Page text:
Hooked rugs are created from leftover fabric or yarn that is looped into a backing fabric using a hooked instrument to pull the loops through the backing. It has a distinctive look and quite a history. Typically, if a housewife needed a new hearth rug or bedside mat, she commandeered the makings for it from materials she had on hand. First, she would sketch her pattern onto a foundation of woven linen, or, after its 1850 debut, jute burlap. Next, she would cut and dye thin strips of fabric from, say, an old woolen coat or cotton dress, or else collect pieces of wool yarn. Then, with the aid of a rug hook, she would draw the fabric or yarn through the foundation to form loops of color that created the design. Here’s a link to a brief explanation of the process.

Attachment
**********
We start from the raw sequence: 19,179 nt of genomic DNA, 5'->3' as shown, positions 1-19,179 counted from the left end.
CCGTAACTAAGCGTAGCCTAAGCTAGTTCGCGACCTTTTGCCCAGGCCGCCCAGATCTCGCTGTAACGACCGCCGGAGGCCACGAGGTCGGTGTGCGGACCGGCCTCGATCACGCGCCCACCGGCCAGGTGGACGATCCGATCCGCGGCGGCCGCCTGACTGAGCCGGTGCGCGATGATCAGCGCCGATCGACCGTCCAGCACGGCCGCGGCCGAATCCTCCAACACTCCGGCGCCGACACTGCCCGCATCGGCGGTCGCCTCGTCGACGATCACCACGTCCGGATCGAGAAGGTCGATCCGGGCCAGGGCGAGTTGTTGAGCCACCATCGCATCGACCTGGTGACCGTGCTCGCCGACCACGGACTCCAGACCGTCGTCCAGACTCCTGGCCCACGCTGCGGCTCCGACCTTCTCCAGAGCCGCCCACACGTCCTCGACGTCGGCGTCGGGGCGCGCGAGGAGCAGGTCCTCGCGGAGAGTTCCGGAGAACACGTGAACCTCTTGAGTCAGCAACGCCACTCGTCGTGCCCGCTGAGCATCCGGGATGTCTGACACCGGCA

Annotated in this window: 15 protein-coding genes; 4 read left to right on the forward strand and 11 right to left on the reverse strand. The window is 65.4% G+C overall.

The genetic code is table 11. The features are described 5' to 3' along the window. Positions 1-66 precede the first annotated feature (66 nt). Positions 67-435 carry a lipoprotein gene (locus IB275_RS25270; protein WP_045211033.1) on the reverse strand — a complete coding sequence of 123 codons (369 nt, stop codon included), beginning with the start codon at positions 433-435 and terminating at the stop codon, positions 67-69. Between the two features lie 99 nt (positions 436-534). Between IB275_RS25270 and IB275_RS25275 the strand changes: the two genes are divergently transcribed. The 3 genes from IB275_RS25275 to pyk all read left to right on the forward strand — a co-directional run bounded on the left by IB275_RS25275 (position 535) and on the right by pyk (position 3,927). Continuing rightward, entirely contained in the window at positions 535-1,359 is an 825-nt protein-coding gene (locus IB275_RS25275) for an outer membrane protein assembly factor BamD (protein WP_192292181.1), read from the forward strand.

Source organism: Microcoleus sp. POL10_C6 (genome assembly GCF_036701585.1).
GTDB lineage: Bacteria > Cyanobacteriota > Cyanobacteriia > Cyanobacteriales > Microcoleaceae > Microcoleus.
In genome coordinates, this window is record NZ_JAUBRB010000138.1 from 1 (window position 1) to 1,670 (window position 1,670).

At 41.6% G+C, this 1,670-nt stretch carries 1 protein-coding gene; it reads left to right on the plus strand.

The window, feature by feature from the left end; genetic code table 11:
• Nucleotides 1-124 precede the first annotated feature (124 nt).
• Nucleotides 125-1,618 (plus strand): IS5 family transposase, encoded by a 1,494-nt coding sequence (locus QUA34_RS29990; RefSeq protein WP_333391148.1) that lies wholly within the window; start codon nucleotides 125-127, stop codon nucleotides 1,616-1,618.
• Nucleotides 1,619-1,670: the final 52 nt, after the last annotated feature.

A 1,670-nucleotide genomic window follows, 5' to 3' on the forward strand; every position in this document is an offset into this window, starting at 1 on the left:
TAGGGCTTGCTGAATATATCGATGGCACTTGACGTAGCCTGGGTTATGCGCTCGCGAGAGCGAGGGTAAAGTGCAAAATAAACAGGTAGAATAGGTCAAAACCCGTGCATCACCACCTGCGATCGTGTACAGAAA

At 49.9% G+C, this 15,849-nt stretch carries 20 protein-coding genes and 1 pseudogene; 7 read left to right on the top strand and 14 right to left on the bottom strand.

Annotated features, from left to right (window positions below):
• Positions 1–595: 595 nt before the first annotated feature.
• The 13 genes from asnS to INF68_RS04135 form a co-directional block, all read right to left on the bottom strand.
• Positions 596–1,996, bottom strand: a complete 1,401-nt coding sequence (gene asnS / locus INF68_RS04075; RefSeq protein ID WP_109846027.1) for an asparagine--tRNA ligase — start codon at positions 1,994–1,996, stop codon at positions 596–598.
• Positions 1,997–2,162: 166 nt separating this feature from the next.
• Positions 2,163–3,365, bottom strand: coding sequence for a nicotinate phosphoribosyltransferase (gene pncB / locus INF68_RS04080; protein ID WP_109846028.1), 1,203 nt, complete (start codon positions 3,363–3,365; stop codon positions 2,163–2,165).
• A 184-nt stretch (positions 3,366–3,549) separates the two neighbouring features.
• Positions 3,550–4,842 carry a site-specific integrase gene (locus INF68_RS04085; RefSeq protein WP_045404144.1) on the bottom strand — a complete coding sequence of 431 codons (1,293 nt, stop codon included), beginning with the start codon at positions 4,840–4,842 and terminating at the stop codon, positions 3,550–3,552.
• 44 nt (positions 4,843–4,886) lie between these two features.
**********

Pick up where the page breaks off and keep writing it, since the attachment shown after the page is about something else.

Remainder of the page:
As a general rule, rugs hooked with thin strips of fabric (wool, cotton, linen, etc) are more desirable and more valuable than the yarn hooked variety. It took a lot more work for the home hooker to cut fabrics into thin strips, which were usually wound into a ball. The charming variation in colors and the textural variety of a rug hooked with strips of cut fabric can be absolutely gorgeous. Rugs hooked with yarn do not achieve this richness because of the uniformity of color of the yarns.